A few disclaimers before I share some thoughts:
1. This might come off as "angry", but it's not. Just a glimpse of the working creative's viewpoint as it pertains to finances.
2. I might not have written this post if it was only about what I experience, but I've seen too many artist friends get taken advantage of, and wanted to communicate some unspoken thoughts to help protect creatives.
3. I have a feeling I might encounter this a lot more in the future, as most of my income will be generated through music and photography going forward. I hope that anyone who is considering booking me would come across this post first before pulling the trigger, or would at least consider these thoughts before hiring an artist for anything.
4. There is a bit of over-generalization happening in this post, but I am just speaking for the majority of what I see/experience.
EXPOSURE || PORTFOLIO
You receive a notification from a venue, and the subject line reads: "Available to perform next month?" First reaction: "yes, I'm getting booked!". You continue reading, and you realized they never ask you about your booking rate. Or, equally worse - they wait till the last sentence of the email to say "We don't have a budget, but you'll get some exposure! What a great deal for you!". (Similar types of emails have come in for my photography services as well - "This can be good for your portfolio") How many creatives been there? Let me break down the problematic areas:
- First off, I'd much rather hear people say "would you be willing to do us a favor?" over "it'd be great for your exposure", as though they were doing us a favor.
- If at all, possible it would be amazing if the person booking the artist brought up the finances from the get go, such as "How much would it be to book you?" - Especially in situations like mine, where I get asked to play for churches often, or shoot photos for friends. When I am the one who is forced to ask the question, my fear is that I'll come across as someone who is only doing it for the money, which is the exact opposite reason why I went into doing anything creative (arts related) full time.
If your "friend" is doing something creative for a living (not as a hobby), and is either self-employed or looking to go in that direction, chances are he/she does not make as much money as you, if you have a regular job that is. For argument's sake, let's set that as the premise.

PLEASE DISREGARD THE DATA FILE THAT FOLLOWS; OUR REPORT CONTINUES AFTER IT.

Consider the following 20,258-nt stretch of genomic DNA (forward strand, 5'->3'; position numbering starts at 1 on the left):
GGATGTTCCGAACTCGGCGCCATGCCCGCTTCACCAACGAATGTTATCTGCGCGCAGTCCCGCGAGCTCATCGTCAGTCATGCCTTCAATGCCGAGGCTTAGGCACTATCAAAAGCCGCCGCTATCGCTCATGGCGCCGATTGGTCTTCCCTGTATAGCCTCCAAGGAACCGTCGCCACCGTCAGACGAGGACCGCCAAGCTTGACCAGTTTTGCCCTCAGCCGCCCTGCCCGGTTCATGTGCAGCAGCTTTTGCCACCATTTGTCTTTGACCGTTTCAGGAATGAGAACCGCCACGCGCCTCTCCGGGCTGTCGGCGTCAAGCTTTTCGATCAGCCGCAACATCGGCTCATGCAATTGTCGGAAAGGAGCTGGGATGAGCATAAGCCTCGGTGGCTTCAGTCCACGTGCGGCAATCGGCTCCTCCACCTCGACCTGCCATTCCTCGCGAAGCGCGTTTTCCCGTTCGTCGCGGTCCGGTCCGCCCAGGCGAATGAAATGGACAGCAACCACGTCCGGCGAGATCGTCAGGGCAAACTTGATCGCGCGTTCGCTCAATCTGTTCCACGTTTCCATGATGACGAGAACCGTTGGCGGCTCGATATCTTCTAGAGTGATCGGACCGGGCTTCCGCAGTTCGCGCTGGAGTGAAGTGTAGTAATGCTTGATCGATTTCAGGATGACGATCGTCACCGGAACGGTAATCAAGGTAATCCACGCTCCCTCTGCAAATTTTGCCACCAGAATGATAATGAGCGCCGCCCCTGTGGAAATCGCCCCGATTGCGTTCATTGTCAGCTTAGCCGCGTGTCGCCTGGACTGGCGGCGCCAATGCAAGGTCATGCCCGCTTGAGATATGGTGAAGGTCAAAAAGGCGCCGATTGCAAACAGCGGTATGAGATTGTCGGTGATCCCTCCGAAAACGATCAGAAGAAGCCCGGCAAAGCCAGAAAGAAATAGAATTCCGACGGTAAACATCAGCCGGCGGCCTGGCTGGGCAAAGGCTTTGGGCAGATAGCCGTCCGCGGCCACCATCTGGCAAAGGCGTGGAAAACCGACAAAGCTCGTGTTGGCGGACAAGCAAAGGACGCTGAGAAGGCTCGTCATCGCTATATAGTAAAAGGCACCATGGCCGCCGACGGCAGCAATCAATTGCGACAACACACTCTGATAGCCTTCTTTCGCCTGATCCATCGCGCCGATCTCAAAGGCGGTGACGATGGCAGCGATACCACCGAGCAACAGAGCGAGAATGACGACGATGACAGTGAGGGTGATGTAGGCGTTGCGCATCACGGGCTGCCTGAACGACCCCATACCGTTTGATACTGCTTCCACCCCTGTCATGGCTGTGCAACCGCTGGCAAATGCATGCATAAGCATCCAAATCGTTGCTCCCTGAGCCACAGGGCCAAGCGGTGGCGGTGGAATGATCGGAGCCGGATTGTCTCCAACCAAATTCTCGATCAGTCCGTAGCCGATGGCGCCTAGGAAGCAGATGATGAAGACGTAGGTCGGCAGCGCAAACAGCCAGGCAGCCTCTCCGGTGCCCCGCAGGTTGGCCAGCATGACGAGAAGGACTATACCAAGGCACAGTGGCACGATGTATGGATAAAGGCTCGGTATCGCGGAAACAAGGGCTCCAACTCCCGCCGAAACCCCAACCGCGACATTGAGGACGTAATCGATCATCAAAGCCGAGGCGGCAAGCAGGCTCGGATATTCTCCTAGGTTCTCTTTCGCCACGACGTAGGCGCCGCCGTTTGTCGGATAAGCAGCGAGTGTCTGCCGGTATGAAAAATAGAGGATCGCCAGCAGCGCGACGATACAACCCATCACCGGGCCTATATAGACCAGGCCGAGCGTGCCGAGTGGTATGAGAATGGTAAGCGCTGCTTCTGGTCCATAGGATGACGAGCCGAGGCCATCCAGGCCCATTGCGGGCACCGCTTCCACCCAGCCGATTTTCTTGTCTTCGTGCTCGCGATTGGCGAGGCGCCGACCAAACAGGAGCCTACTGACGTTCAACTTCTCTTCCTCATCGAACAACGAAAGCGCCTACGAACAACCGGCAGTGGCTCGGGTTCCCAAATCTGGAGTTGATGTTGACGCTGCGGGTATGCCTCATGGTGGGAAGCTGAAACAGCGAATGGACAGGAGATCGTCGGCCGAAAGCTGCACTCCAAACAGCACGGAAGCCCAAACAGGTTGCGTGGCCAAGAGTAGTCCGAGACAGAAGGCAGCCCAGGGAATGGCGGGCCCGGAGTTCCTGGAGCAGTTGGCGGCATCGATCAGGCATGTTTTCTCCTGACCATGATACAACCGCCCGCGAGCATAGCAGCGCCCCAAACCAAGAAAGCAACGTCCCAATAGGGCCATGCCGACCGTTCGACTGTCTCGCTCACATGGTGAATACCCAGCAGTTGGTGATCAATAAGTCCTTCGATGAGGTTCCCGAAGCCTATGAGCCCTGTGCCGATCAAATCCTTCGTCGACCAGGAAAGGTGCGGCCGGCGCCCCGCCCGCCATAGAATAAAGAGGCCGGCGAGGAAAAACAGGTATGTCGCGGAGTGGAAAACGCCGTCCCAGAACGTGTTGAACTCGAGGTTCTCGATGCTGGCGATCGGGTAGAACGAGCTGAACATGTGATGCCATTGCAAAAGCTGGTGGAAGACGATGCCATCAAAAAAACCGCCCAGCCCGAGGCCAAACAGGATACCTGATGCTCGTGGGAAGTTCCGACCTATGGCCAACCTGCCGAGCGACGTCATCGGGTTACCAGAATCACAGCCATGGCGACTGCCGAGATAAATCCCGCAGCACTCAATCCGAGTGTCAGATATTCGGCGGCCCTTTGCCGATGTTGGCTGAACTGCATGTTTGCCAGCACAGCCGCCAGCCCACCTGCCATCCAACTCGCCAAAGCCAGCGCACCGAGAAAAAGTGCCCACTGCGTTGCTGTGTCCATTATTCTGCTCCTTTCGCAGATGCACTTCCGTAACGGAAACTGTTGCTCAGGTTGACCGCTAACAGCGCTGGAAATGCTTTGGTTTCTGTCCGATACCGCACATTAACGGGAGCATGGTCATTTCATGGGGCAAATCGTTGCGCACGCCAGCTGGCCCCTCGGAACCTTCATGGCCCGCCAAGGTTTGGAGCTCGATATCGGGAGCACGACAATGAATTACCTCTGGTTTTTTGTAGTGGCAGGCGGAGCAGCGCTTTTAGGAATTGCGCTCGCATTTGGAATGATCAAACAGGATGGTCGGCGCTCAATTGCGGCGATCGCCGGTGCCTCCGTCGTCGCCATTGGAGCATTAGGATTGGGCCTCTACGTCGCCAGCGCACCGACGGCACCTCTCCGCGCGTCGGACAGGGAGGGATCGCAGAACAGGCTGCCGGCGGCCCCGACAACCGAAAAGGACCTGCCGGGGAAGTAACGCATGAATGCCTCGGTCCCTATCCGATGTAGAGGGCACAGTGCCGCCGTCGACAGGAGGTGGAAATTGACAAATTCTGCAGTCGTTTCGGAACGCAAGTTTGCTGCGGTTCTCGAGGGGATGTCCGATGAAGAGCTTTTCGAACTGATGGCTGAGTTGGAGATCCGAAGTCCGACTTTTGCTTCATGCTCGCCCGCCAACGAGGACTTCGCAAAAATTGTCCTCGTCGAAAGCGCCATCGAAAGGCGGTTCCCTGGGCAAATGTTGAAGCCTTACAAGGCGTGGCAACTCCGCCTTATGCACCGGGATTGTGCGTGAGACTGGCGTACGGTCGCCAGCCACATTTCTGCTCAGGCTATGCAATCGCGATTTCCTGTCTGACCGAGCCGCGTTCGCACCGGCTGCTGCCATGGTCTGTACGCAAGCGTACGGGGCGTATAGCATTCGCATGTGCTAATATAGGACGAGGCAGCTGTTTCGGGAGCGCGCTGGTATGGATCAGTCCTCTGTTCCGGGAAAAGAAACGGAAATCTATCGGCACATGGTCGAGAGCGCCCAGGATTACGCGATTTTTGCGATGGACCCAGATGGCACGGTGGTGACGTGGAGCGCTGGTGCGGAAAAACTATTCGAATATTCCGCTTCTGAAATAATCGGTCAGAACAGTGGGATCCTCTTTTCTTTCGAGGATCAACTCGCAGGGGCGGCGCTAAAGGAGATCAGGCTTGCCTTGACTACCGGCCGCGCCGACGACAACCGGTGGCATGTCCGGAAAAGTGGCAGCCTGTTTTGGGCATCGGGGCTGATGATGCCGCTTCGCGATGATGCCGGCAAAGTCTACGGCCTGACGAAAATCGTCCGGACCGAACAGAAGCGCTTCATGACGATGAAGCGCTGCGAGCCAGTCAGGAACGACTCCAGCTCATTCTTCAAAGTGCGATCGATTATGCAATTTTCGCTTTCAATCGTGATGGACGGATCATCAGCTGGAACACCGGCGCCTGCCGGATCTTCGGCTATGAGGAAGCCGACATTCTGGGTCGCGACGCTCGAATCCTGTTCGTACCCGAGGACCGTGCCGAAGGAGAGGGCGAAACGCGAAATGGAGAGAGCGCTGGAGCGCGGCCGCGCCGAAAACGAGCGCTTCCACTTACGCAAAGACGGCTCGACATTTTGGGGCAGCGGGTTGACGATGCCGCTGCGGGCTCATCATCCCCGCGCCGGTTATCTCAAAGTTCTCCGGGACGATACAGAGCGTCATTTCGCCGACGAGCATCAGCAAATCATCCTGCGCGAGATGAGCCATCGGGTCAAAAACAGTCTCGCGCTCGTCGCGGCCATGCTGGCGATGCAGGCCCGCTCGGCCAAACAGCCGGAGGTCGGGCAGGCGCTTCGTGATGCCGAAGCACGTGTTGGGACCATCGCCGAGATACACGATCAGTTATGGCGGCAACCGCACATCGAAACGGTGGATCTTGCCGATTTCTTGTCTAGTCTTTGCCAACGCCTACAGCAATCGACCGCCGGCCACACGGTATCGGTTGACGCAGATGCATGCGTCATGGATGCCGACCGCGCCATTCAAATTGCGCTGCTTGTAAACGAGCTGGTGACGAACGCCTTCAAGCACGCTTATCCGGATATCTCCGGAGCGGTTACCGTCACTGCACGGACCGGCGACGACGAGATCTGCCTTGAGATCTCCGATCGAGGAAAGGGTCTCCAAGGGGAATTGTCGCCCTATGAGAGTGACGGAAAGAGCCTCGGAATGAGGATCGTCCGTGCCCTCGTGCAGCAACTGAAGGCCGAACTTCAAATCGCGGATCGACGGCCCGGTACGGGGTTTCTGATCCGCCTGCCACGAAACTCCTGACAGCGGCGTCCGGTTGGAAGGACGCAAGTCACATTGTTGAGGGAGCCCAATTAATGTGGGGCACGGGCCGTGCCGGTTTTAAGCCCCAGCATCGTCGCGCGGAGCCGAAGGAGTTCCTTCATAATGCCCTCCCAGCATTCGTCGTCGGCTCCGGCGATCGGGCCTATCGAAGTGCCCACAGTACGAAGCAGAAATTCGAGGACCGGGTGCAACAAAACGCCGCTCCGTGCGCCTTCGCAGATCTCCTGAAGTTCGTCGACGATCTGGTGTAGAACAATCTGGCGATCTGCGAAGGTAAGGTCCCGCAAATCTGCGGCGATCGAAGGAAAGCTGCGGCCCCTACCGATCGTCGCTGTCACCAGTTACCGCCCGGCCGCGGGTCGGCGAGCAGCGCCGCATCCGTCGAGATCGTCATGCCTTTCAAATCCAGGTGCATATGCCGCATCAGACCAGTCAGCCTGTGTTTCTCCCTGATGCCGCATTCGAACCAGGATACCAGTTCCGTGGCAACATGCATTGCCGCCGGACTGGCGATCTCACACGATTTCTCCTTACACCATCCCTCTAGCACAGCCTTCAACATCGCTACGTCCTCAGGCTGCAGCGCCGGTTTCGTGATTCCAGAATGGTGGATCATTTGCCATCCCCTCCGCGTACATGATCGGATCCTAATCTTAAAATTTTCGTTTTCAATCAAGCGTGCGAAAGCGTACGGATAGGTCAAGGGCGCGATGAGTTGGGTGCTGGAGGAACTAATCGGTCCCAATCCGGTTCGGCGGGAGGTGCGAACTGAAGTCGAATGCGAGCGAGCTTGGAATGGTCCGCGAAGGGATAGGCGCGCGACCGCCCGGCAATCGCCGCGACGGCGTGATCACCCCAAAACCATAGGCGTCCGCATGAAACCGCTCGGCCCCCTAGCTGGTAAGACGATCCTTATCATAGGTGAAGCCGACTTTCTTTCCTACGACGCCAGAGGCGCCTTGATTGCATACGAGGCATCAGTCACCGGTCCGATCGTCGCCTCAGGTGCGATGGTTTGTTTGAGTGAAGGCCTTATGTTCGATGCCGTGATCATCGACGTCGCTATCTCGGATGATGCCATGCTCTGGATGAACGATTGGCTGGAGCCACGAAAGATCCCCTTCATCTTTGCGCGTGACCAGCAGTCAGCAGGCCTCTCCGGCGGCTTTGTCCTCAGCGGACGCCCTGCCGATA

You, the consumer/friend, have been doing some homework (hopefully), and have researched some prices - and when you ask your friend for a quote for his services, you are appalled because he's charging you full price (but most likely, since he's your friend, he will have shaved off a little bit). Either way, even the discounted price then is still higher than you were expecting. You wanted him to do it for around half the price, or secretly - maybe even for free. But here's the problem, if you're his friend and probably making more money, wouldn't you want to AT LEAST pay full price, or maybe even a little bit more to support his business? He has quoted what he's quoted out of necessity, not greed. Just something to think about. Even if you are OFFERED a discount or a service for free - if you're able to afford him, I would go ahead and return the favor somehow. It's kind of like wedding invitation etiquette: The guest should at least pay to (approximately) cover his meal (and the plus one he brings), and the couple, since they invited those people, should not expect anything anyway. But I digress. Back to HAGGLING:
There are TWO times it is acceptable to ask your artist friend for a discount:
1. When you're willing to do a FAIR BARTER (something that your friend actually NEEDS or wants but cannot afford - if you're not sure, ask him first:
YOU: "Can we barter? Is this something you need? I mean for real, you're usually too nice."
ARTIST FRIEND: "Well, OK since you gave me the room to be honest, no I can't do 20 hours of work for you for your old set of Britannica Encyclopedias you don't know what to do with anymore."
YOU: "Wow, you're a diva. How about the entire set of "Friends", all 10 seasons on DVD? Some might have scratches."
ARTIST FRIEND: "OK, fine."
2. You are expecting less work from him than the work he'd deliver at full price. For example:
YOU: "I know you cost $1000 for 10 hours of work, can you give me 5 hours of work for $500? I don't really need the extra 5."
ARTIST FRIEND: "No, I can only do that work in 10 hour increments. Tough cookies."
YOU: "Well, you sonofa... Friendship over."
Obviously that won't happen. Either way, get the dialog started in the right way!
The above are still somewhat slippery slopes, as far as I'm concerned. But still, it's better than just asking for something pro bono, just to save a buck on your end.
As Don Draper said [Mad Men], "We're creative... the least important most important thing there is". And if you agree, then help us feel the latter more often than not, or at the very least, value the time we put into our work as much as other things you pay top dollar for.